Why on Earth would you ever do something like this? Well, because Hugo is a fantastic static site generator that supports Asciidoc format content files with an external helper, and Asciidoc is an excellent plain text documentation format for content that requires a bit more power than Markdown alone can provide. This post goes over what I setup to make this happen. Overview Of course you can roll your own to get the job done, but here is what I used in my solution.
For one of my projects I have a few different site developers and content authors. I really wanted to simplify the process of adding a new member to the team and get them up to speed quickly. Fortunately, the Static Site Generator “Hugo” uses compiled binaries and does not require anything setup on the system to run. Having said that, setting up a couple of external tools (NPM and Python) can make running and updating Hugo on any OS a breeze for anyone on the team.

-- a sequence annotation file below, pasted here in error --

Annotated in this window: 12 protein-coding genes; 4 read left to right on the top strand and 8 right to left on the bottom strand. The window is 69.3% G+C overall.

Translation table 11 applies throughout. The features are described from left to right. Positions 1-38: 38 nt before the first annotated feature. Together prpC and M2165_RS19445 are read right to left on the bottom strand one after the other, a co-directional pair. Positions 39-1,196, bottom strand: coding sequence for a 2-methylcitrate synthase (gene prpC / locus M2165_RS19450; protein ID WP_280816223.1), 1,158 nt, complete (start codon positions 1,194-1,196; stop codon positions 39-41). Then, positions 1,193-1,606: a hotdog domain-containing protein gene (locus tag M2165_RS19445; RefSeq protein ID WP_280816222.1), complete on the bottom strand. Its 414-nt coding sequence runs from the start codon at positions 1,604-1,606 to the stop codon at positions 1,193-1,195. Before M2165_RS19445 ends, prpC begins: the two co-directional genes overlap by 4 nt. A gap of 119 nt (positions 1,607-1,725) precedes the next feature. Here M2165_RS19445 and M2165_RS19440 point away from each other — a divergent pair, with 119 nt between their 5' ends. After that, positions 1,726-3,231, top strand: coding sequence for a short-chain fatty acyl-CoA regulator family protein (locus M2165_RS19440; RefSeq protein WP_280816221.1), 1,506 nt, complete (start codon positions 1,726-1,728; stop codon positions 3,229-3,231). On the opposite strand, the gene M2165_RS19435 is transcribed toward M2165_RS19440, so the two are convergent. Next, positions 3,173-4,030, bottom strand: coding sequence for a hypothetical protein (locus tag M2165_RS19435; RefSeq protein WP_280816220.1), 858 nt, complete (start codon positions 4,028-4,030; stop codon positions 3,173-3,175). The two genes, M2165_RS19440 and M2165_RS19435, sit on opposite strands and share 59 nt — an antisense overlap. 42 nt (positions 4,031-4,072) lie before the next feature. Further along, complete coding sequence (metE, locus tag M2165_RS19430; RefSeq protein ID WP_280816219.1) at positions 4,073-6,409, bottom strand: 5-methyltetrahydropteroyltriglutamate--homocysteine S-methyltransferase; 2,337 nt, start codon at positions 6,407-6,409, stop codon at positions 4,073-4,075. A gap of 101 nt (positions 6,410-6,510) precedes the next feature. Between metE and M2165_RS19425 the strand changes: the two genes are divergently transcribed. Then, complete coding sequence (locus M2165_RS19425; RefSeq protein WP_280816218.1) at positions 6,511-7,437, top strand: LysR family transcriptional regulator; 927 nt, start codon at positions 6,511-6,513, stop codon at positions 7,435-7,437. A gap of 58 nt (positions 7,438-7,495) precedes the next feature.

Backstory I posted recently about building online fundraising pages for a Color Run event hosted by my daughter’s Elementary School PTA. Originally I was using a CSV file as the data source for the student’s donation pages. I found a way to keep the data in Google Sheets and pull from it directly on site build in Netlify, so that they can easily be updated by admin staff in the PTA without going to text files or messing with the Git repository for each change.